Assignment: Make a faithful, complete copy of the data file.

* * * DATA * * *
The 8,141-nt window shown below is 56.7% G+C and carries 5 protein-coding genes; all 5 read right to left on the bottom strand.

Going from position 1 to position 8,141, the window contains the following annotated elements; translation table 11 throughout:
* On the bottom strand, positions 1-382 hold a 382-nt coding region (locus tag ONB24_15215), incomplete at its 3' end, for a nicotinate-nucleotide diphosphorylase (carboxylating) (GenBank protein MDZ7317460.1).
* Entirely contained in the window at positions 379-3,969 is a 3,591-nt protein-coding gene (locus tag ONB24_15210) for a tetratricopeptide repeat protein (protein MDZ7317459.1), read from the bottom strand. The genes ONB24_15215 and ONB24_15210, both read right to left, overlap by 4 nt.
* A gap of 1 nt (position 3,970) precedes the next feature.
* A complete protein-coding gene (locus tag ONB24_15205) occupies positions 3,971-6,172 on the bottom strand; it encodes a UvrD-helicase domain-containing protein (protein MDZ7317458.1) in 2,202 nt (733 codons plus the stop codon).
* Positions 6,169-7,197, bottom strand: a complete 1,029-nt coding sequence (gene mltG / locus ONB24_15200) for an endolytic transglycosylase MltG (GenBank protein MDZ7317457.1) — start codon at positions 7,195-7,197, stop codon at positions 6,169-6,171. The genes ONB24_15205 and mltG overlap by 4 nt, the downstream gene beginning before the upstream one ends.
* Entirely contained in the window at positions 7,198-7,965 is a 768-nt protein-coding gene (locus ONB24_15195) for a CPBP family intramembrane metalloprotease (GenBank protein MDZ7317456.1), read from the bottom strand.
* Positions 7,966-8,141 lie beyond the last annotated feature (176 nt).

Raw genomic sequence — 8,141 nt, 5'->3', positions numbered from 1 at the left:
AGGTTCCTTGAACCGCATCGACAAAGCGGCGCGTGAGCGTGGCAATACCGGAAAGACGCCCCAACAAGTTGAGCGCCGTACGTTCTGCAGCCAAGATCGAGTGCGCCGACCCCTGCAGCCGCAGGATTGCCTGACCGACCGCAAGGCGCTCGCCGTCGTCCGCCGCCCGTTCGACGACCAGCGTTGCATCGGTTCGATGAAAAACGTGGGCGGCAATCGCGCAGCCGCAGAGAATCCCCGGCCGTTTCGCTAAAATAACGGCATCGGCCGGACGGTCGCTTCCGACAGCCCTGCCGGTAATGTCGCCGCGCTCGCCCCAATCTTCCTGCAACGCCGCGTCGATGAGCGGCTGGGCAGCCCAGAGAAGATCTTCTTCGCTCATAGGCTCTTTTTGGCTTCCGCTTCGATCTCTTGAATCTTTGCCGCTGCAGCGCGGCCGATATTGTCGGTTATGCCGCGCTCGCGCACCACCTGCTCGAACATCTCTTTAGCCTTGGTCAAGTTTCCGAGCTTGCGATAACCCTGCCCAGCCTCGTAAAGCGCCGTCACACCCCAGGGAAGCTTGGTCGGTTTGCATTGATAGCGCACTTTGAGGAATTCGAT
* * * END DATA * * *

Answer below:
The 8,141-nt window shown below is 56.7% G+C and carries 5 protein-coding genes; all 5 read right to left on the bottom strand.

Going from position 1 to position 8,141, the window contains the following annotated elements; translation table 11 throughout:
* On the bottom strand, positions 1-382 hold a 382-nt coding region (locus tag ONB24_15215), incomplete at its 3' end, for a nicotinate-nucleotide diphosphorylase (carboxylating) (GenBank protein MDZ7317460.1).
* Entirely contained in the window at positions 379-3,969 is a 3,591-nt protein-coding gene (locus tag ONB24_15210) for a tetratricopeptide repeat protein (protein MDZ7317459.1), read from the bottom strand. The genes ONB24_15215 and ONB24_15210, both read right to left, overlap by 4 nt.
* A gap of 1 nt (position 3,970) precedes the next feature.
* A complete protein-coding gene (locus tag ONB24_15205) occupies positions 3,971-6,172 on the bottom strand; it encodes a UvrD-helicase domain-containing protein (protein MDZ7317458.1) in 2,202 nt (733 codons plus the stop codon).
* Positions 6,169-7,197, bottom strand: a complete 1,029-nt coding sequence (gene mltG / locus ONB24_15200) for an endolytic transglycosylase MltG (GenBank protein MDZ7317457.1) — start codon at positions 7,195-7,197, stop codon at positions 6,169-6,171. The genes ONB24_15205 and mltG overlap by 4 nt, the downstream gene beginning before the upstream one ends.
* Entirely contained in the window at positions 7,198-7,965 is a 768-nt protein-coding gene (locus ONB24_15195) for a CPBP family intramembrane metalloprotease (GenBank protein MDZ7317456.1), read from the bottom strand.
* Positions 7,966-8,141 lie beyond the last annotated feature (176 nt).

Raw genomic sequence — 8,141 nt, 5'->3', positions numbered from 1 at the left:
AGGTTCCTTGAACCGCATCGACAAAGCGGCGCGTGAGCGTGGCAATACCGGAAAGACGCCCCAACAAGTTGAGCGCCGTACGTTCTGCAGCCAAGATCGAGTGCGCCGACCCCTGCAGCCGCAGGATTGCCTGACCGACCGCAAGGCGCTCGCCGTCGTCCGCCGCCCGTTCGACGACCAGCGTTGCATCGGTTCGATGAAAAACGTGGGCGGCAATCGCGCAGCCGCAGAGAATCCCCGGCCGTTTCGCTAAAATAACGGCATCGGCCGGACGGTCGCTTCCGACAGCCCTGCCGGTAATGTCGCCGCGCTCGCCCCAATCTTCCTGCAACGCCGCGTCGATGAGCGGCTGGGCAGCCCAGAGAAGATCTTCTTCGCTCATAGGCTCTTTTTGGCTTCCGCTTCGATCTCTTGAATCTTTGCCGCTGCAGCGCGGCCGATATTGTCGGTTATGCCGCGCTCGCGCACCACCTGCTCGAACATCTCTTTAGCCTTGGTCAAGTTTCCGAGCTTGCGATAACCCTGCCCAGCCTCGTAAAGCGCCGTCACACCCCAGGGAAGCTTGGTCGGTTTGCATTGATAGCGCACTTTGAGGAATTCGAT